Sean Moneyhands – Always right place right time. Lethal Wrister
    Mike Ferkland – Screening, Rebounding, Heavy Net-driver with a lethal shot of his own

    This line is a match made in heaven – absolutely lethal on the rush or on the turnover.
    Bennetts line is forming up to be a lethal line on the cycle.
    Backlunds line is still shutdown and pest

    Shaping up nicely me thinks.

    • Alberta Ice

      Just what I was thinking Jobu. A win against Tampa Bay is very do able if they play their A game. Adding Mangiapane has just made the whole team a bit deeper too and although he is playing on the fourth line, I like what I see him contributing. Will he be playing in the AHL all star game when Johnny plays in the NHL all star game? GFG.

    • Only on the Flames team is the 2nd line the shutdown line. No wonder secondary scoring is such an issue. Send Brodie and a goalie prospect or someone else for a proven legitimate younger Veteran forward preferebly a right shooting winger but we’ll take a lefty like Taylor Hall.

      • I'm Ron Burgundy?

        This comment is ridiculous. Shutdown lines aren’t 3rd what they used to be, and most top tier teams have good defensive/possesion lines that also produce big points. Would you call the Bruins 1st line an “issue” because they also serve as a dominant shutdown/possession line as well?? Guess the Ducks have had such a tough time winning the division for so many years because their 2nd line (Kesler) is the shutdown line….oh, wait

        • Our second line which also happens to be the primary shut down line DOESN’T score big points. That was my point Jabroni. 118 GF, And since Kess has been with the Ducks their GF has dropped significantly anyway, not all on him, but it’s no surprise that they are just like the Flames chasing the pack not leading, who all have the most GF. You do the math. So I’d have to turn this around and say YOUR comment is ridiculous. But in your world, the Flames will win the Cup as is. Am I right?

          • I'm Ron Burgundy?

            Easy on the Caps Lock there kiddo. I was responding to your point that “only on the Flames team is the 2nd line the shutdown line”. I pointed out that this isn’t the case. There are lots of examples where the second (sometimes even the first) line is the shutdown line.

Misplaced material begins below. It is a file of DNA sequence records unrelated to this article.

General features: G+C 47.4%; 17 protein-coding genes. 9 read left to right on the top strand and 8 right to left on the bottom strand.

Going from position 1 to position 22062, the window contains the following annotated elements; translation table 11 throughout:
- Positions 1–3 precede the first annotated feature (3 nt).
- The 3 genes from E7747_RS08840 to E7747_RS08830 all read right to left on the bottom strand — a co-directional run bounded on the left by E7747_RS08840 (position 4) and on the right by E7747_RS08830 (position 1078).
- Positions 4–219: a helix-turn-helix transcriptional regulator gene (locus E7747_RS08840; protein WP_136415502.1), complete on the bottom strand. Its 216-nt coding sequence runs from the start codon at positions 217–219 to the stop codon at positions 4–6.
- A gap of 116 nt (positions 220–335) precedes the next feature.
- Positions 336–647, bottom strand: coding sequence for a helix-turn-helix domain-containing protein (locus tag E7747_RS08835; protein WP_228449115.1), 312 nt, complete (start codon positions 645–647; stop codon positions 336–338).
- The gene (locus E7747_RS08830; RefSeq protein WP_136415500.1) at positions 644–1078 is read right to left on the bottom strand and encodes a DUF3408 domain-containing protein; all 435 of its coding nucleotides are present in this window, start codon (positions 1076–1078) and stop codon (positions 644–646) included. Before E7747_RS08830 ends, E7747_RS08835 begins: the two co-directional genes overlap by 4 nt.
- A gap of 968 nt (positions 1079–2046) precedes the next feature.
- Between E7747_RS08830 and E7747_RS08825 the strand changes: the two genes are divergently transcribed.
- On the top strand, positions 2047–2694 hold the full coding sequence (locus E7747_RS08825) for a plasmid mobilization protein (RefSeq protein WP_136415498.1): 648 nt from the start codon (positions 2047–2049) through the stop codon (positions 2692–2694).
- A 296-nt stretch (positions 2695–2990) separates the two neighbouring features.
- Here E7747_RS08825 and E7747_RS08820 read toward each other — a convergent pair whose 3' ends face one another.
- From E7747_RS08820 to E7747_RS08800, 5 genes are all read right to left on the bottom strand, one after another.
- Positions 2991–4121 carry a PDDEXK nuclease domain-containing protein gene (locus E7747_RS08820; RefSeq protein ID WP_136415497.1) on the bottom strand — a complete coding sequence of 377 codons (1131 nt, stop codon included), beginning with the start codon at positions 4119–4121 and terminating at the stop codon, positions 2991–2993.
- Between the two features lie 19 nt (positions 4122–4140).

I’m guessing that most teams would love to have a Selke finalist as their second line C and Byng on the Wyng.

            Also – Pretty sure the Ducks have won the division every year since Kesler has been there…I hate them with all my heart, but it’s true

      • Sven

        The offensive metrics on the Flames second unit place them 34th of all line combinations in the NHL, over both the Flames last 10 games and over the season to date-

        In a 31 team league – this would suggest that they are one of the best performing second line trios in hockey

    • Hockey for life

      And a great surprise with Ferland is his nifty passing. Singe great passing especially the second against Minnesota with his back to Monahan through the defenseman.

    • cberg

      Jobu, or whoever you are… Guess you just couldn’t bring yourself to name our 3C? For your info, Bennett doesn’t have a line. It’s Jankowski…. JANKOWSKI Bennett was an afterthought spinning down the drain until Jankowski showed up, bumped Bennett to the wing, and as they say, the rest is history. Not that there’s anything wrong with Bennett, great winger but Jankowski deserves the credit for what’s happened and acknowledgement that its his line.

  • Fan the Flames

    Adding Ferland gave a guy that can drive the net and score but his value in deterring teams from getting overly aggressive with Johnny has allowed Johnny to skate freely on the road and at home . Minnesota, Anaheim and LA were teams that can no longer get away with the abuse after the whistle.

    • aye

      I just don’t buy the Ferland as a deterrent narrative. Yes, he is a tough customer, but he has one fight this season, and is really not known as an feared enforcer. Guys that would take runs at JG are not the types of players that would be intimidated by Ferland. There are plenty of players around the league that are much bigger than Ferland’s 6’2 208, and would willingly stand up to his challenge. Heck, Bieksa is smaller, but I don’t think he’s afraid to go another round with Ferland. And to be honest, I don’t even think Ferland likes to fight, I’ve seen plenty of times when he could’ve engaged someone, but chose not to. So I really don’t buy that Ferland’s toughness is the reason for Johnny’s success this year. However, I do believe his physicality and hard forechecking does create split seconds more time and space for Johnny, and that can be a huge difference with Johnny’s skills in a game of inches.

        • aye

          Totally agree! Never really like to see fighting that much in the first place. He is a good enough player and more valuable on the ice than in the box anyway.

      • Mickey O